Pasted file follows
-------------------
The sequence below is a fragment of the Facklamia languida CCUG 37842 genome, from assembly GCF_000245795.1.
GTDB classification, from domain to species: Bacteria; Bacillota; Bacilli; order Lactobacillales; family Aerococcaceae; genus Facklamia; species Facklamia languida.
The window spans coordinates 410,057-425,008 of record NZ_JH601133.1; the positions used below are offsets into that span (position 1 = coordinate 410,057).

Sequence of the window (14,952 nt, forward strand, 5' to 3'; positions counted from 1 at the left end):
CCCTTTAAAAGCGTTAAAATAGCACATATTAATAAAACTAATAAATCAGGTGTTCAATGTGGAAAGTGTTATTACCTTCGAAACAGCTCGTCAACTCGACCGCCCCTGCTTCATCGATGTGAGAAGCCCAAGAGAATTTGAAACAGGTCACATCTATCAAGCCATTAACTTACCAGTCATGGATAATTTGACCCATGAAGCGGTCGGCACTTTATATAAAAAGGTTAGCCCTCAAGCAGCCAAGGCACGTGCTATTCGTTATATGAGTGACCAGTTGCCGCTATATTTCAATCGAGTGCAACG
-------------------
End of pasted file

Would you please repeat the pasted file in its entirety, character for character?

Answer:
The sequence below is a fragment of the Facklamia languida CCUG 37842 genome, from assembly GCF_000245795.1.
GTDB classification, from domain to species: Bacteria; Bacillota; Bacilli; order Lactobacillales; family Aerococcaceae; genus Facklamia; species Facklamia languida.
The window spans coordinates 410,057-425,008 of record NZ_JH601133.1; the positions used below are offsets into that span (position 1 = coordinate 410,057).

Sequence of the window (14,952 nt, forward strand, 5' to 3'; positions counted from 1 at the left end):
CCCTTTAAAAGCGTTAAAATAGCACATATTAATAAAACTAATAAATCAGGTGTTCAATGTGGAAAGTGTTATTACCTTCGAAACAGCTCGTCAACTCGACCGCCCCTGCTTCATCGATGTGAGAAGCCCAAGAGAATTTGAAACAGGTCACATCTATCAAGCCATTAACTTACCAGTCATGGATAATTTGACCCATGAAGCGGTCGGCACTTTATATAAAAAGGTTAGCCCTCAAGCAGCCAAGGCACGTGCTATTCGTTATATGAGTGACCAGTTGCCGCTATATTTCAATCGAGTGCAACG